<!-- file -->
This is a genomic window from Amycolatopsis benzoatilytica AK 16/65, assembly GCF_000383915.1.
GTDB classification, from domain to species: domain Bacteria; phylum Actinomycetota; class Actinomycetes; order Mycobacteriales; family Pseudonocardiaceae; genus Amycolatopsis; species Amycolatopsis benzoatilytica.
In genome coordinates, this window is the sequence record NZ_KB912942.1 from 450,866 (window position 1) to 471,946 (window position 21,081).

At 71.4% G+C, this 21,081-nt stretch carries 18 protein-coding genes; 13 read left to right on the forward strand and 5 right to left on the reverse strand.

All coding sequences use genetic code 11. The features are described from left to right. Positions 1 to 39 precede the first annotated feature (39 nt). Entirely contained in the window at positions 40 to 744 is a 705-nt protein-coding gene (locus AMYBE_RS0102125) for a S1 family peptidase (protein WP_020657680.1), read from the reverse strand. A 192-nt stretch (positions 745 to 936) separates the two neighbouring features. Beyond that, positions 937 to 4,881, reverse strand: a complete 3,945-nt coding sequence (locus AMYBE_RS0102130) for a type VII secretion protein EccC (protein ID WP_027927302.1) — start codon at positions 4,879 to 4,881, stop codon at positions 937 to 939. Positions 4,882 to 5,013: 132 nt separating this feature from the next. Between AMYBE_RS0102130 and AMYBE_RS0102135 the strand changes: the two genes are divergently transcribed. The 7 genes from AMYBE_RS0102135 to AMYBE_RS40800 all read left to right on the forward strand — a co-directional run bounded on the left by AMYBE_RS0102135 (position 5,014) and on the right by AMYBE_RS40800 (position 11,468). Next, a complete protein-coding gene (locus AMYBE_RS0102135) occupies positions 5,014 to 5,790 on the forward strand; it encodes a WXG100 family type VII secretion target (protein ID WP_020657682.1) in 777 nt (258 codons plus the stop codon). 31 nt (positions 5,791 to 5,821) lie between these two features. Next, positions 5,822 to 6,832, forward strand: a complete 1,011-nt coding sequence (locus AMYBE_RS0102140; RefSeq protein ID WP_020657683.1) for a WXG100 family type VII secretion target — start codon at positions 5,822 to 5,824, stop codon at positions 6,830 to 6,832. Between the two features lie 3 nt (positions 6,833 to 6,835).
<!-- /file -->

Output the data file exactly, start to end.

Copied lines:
This is a genomic window from Amycolatopsis benzoatilytica AK 16/65, assembly GCF_000383915.1.
GTDB classification, from domain to species: domain Bacteria; phylum Actinomycetota; class Actinomycetes; order Mycobacteriales; family Pseudonocardiaceae; genus Amycolatopsis; species Amycolatopsis benzoatilytica.
In genome coordinates, this window is the sequence record NZ_KB912942.1 from 450,866 (window position 1) to 471,946 (window position 21,081).

At 71.4% G+C, this 21,081-nt stretch carries 18 protein-coding genes; 13 read left to right on the forward strand and 5 right to left on the reverse strand.

All coding sequences use genetic code 11. The features are described from left to right. Positions 1 to 39 precede the first annotated feature (39 nt). Entirely contained in the window at positions 40 to 744 is a 705-nt protein-coding gene (locus AMYBE_RS0102125) for a S1 family peptidase (protein WP_020657680.1), read from the reverse strand. A 192-nt stretch (positions 745 to 936) separates the two neighbouring features. Beyond that, positions 937 to 4,881, reverse strand: a complete 3,945-nt coding sequence (locus AMYBE_RS0102130) for a type VII secretion protein EccC (protein ID WP_027927302.1) — start codon at positions 4,879 to 4,881, stop codon at positions 937 to 939. Positions 4,882 to 5,013: 132 nt separating this feature from the next. Between AMYBE_RS0102130 and AMYBE_RS0102135 the strand changes: the two genes are divergently transcribed. The 7 genes from AMYBE_RS0102135 to AMYBE_RS40800 all read left to right on the forward strand — a co-directional run bounded on the left by AMYBE_RS0102135 (position 5,014) and on the right by AMYBE_RS40800 (position 11,468). Next, a complete protein-coding gene (locus AMYBE_RS0102135) occupies positions 5,014 to 5,790 on the forward strand; it encodes a WXG100 family type VII secretion target (protein ID WP_020657682.1) in 777 nt (258 codons plus the stop codon). 31 nt (positions 5,791 to 5,821) lie between these two features. Next, positions 5,822 to 6,832, forward strand: a complete 1,011-nt coding sequence (locus AMYBE_RS0102140; RefSeq protein ID WP_020657683.1) for a WXG100 family type VII secretion target — start codon at positions 5,822 to 5,824, stop codon at positions 6,830 to 6,832. Between the two features lie 3 nt (positions 6,833 to 6,835).